Though it's not, alas, in its original 3-D, Dinosaurs Alive (2007) offers plenty of eye-popping high-resolution scenes thanks to its origins in IMAX's horizontal 65mm format. The show, just shy of 40 minutes, treads the well-worn path of Jurassic Park-like CGI dinosaur action and the scientific overview of Walking With Dinosaurs, the 1999 BBC series that was a hit in the early days of DVD. There's absolutely nothing groundbreaking here, but the scenery's nice and children with an interest in paleontology will be in dino-heaven.
The film opens with shots of reconstructed fossils on display at various museums, and the aggressive use of 3-D is obvious even in this 2-D release because of the camerawork. The plates of the Stegosaurus jut up at the lens, as do the long horns of the Triceratops, which threaten to poke viewers in the eyes; the camera even moves about inside the rib cage of yet another dinosaur.
After these introductory scenes, the rest of the film is divided into two major sections, following digs at dinosaur-rich locations on opposite sides of the globe: the Gobi Desert of Mongolia, known for its beautifully preserved finds from the Cretaceous period, including dinosaur eggs; and the Badlands of New Mexico, where some of the earliest dinosaurs and proto-dinosaurs have been discovered.
CGI dinosaurs are integrated with this footage fairly well, in recreations of what the creatures might have looked like, how they moved, and what they were perhaps doing at the moment of their deaths. The computer animation is hit-and-miss; the detail and texture of the dinosaurs is very good and their movements seem authentic, but their integration with the live action scenery is variable, and a CGI-generated flash flood looks especially phony.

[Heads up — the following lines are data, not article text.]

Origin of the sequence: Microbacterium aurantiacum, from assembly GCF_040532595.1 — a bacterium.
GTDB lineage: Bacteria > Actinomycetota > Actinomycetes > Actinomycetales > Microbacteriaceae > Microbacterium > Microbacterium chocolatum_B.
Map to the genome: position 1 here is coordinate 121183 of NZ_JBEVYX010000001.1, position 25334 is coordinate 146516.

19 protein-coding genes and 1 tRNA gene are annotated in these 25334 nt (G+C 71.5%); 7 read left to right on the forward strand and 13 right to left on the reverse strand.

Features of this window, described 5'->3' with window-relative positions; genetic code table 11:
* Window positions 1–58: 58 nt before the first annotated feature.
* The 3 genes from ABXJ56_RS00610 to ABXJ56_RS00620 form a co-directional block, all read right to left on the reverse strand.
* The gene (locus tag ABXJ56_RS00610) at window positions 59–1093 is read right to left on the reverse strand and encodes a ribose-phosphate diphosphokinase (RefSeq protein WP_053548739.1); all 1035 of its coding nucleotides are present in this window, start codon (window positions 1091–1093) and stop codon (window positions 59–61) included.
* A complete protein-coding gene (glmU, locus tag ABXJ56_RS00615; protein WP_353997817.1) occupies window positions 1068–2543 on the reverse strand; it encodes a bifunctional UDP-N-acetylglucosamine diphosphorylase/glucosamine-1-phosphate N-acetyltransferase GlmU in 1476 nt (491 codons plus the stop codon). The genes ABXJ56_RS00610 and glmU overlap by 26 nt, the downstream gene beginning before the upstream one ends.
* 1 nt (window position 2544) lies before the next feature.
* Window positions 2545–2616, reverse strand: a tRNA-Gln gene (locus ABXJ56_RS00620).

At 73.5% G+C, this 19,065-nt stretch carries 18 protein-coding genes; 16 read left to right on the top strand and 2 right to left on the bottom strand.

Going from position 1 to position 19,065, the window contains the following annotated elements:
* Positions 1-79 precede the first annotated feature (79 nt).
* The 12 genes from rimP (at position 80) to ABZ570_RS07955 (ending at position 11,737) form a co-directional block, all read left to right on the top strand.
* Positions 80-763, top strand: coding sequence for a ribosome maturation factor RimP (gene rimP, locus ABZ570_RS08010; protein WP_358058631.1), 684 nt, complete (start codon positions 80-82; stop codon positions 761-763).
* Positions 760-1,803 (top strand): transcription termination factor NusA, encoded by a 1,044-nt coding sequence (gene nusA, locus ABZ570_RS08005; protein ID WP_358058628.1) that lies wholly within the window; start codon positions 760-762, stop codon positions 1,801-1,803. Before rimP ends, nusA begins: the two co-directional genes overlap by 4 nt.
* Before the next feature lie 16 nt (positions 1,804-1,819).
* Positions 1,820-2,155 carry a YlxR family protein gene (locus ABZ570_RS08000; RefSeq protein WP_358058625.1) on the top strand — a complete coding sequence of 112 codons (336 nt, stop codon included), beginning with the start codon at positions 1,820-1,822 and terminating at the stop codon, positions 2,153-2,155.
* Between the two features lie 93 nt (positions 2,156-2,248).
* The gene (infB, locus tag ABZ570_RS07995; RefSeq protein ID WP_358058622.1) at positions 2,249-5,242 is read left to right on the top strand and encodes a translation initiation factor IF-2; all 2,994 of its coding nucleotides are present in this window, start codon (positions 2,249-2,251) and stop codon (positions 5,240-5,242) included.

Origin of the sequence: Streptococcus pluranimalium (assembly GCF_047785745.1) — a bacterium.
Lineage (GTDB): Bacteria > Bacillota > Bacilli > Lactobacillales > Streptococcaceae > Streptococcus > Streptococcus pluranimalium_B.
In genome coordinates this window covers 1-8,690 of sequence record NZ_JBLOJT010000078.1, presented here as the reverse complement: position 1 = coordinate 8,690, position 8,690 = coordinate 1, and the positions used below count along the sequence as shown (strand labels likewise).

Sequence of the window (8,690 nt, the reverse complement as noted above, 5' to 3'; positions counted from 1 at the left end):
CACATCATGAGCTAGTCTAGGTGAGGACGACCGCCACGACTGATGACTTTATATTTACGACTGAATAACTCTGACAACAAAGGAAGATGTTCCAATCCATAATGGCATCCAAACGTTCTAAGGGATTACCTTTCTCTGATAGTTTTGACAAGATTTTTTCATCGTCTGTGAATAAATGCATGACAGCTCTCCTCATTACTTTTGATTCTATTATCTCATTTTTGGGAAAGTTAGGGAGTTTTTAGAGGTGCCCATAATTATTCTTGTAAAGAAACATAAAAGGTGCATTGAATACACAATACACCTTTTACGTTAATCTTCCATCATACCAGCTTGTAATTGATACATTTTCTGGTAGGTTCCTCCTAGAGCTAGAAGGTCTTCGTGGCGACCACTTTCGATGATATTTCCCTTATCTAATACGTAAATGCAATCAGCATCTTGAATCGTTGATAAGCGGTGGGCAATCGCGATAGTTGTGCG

Narrated by Michael Douglas, Dinosaurs Alive (the exclamation point is only in the ads, not onscreen) tries livening up the slow and laborious process of digging for dinosaurs with mixed success. There's some good black and white footage from the 1920s (which in the 3-D version must have floated over the much larger IMAX frame like a hovercraft) of naturalist and adventurer Roy Chapman Andrews, whom Douglas calls "a real-life Indiana Jones," which is sort of true, but the three-day car ride through the Gobi to the dig site is described as a journey straight out of "Mad Max." Well, not quite.
Video & Audio
Filmed in IMAX Solido, IMAX's dual-strip 3-D process, with some scenes shot in dual-strip Super 35, Dinosaurs Alive was originally presented in IMAX theaters at 1.44:1 but here is full-frame 1.78:1. One strongly suspects these things are made with multiple framing options in mind, and in any case there's no awkward framing resulting from the reformatting. Given the film's brief length, it's a shame they didn't include a 3-D version of the film as well.
As one might expect, the 1080p, region-free transfer (technically region-coded A, B, and C but not D) is excellent throughout, as is the DTS-HD Master Audio 5.1 sound, available in English, Spanish, and French.
The supplements, all in HD save for one trailer, Ride Around the World, include a 27-minute "Making Of" featurette, which also looks nice in HD but otherwise is the usual sort of thing, along with a quiz and "Meet the Creatures" educational section. High-definition trailers for Wild Ocean, Mummies - Secrets of the Pharaohs, and this are included.
As with all lot of these IMAX shows, the visual splendors offered by the format overcome the generally routine approach to the material. There are few surprises here, but for its high-resolution photography Dinosaurs Alive is worth a look. Recommended.
Stuart Galbraith IV's latest audio commentary, part of AnimEigo's forthcoming Tora-san DVD boxed set, is available for pre-order, while his latest book, Japanese Cinema, is in bookstores now.